Biology - Chp 19 - Bacteria And Viruses - PowerPoint


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Biology - Chp 19 - Bacteria And Viruses - PowerPoint

  1. 1. Chapter 19 Bacteria and Viruses
  2. 2. 19-1 Bacteria <ul><li>The invention of the microscope opened our eyes to the hidden, living world around us </li></ul><ul><li>Microscopic life covers nearly every square centimeter of Earth </li></ul>
  3. 3. Prokaryotes <ul><li>The smallest and most common microorganisms </li></ul><ul><li>Unicellular organisms that lack a nucleus and membrane bound organelles </li></ul><ul><li>bacteria </li></ul>
  4. 4. Classifying Prokaryotes <ul><li>Until recently, all prokaryotes were placed in a single kingdom - monera </li></ul><ul><li>More recently, biologists have begun to appreciate that prokaryotes can be divided into two very different groups: the eubacteria and the archaebacteria </li></ul>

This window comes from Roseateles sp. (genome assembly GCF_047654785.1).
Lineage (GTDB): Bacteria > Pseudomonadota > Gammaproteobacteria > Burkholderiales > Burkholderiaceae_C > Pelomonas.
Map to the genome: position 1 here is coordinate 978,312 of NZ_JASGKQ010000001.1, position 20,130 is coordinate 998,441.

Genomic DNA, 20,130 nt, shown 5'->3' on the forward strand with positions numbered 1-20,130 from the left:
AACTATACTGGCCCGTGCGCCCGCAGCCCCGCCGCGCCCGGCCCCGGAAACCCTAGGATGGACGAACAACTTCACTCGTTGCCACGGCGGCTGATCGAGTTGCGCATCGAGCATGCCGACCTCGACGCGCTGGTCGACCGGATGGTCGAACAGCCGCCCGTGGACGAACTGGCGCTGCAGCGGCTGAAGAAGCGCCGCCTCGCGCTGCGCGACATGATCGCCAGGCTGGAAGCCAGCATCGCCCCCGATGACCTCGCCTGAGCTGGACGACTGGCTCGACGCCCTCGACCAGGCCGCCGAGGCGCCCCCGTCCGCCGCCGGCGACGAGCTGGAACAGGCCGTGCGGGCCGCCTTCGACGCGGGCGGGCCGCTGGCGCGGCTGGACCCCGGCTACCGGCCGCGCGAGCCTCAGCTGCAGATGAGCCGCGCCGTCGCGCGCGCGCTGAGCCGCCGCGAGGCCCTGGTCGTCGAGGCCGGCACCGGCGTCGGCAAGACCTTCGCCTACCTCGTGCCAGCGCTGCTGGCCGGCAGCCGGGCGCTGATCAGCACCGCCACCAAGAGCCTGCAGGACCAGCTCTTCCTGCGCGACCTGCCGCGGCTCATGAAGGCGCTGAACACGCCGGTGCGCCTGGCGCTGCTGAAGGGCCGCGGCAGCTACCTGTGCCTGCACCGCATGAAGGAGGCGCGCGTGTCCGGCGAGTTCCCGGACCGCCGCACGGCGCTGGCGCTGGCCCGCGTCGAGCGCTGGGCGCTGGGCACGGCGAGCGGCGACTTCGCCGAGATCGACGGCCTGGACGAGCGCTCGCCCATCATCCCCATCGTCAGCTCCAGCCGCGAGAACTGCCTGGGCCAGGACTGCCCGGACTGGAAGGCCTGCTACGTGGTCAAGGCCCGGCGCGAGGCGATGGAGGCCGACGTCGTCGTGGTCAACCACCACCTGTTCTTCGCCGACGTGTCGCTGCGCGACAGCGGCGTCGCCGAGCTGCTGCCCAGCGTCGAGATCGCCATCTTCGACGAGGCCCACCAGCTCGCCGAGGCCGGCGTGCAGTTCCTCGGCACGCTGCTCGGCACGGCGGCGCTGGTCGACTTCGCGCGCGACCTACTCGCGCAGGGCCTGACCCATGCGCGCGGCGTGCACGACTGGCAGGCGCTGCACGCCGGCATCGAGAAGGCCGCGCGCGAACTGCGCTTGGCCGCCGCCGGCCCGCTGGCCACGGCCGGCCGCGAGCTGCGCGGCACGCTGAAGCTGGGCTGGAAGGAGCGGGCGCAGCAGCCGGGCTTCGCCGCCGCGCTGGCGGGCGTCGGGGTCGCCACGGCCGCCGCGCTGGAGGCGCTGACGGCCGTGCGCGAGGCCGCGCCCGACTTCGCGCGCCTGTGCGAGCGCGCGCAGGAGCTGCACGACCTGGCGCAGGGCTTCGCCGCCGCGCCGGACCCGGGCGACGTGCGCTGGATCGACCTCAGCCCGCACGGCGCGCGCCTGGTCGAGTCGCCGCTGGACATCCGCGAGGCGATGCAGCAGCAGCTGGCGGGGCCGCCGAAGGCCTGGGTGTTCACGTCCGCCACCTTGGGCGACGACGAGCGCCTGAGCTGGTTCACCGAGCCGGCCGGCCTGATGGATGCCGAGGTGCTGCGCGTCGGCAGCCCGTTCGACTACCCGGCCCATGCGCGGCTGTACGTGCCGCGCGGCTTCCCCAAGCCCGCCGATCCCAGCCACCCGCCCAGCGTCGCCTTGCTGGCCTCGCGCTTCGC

5. 5. Eubacteria <ul><li>Eubacteria include a wide range of organisms with different lifestyles </li></ul><ul><li>Eubacteria live almost everywhere </li></ul>
  6. 7. Archaebacteria <ul><li>Lack the same carbohydrates of eubacteria and also have different membrane lipids </li></ul><ul><li>Also, the DNA sequences of key archaebacterial genes are more like those of eukaryotes than those of eubacteria </li></ul><ul><li>Many archaebacteria live in extremely harsh environments </li></ul>
  7. 8. Identifying Prokaryotes <ul><li>Prokaryotes are identified by characteristics such as shape, the chemical nature of their cell walls, the way they move and the way they obtain energy </li></ul>
  8. 9. Shapes <ul><li>Bacilli – rod shaped </li></ul><ul><li>Cocci – spherical shaped </li></ul><ul><li>Spirilla – spiral and corkscrew shaped </li></ul>
  9. 11. Cell Walls <ul><li>Eubacteria – have peptigoglycan </li></ul><ul><li>Archaebacteia – don’t have peptigoglycan </li></ul>
  10. 12. Movement <ul><li>Some bacteria move differently than others </li></ul>
  11. 13. Metabolic Diversity <ul><li>No characteristic of prokaryotes illustrates their diversity better than the way they obtain energy </li></ul>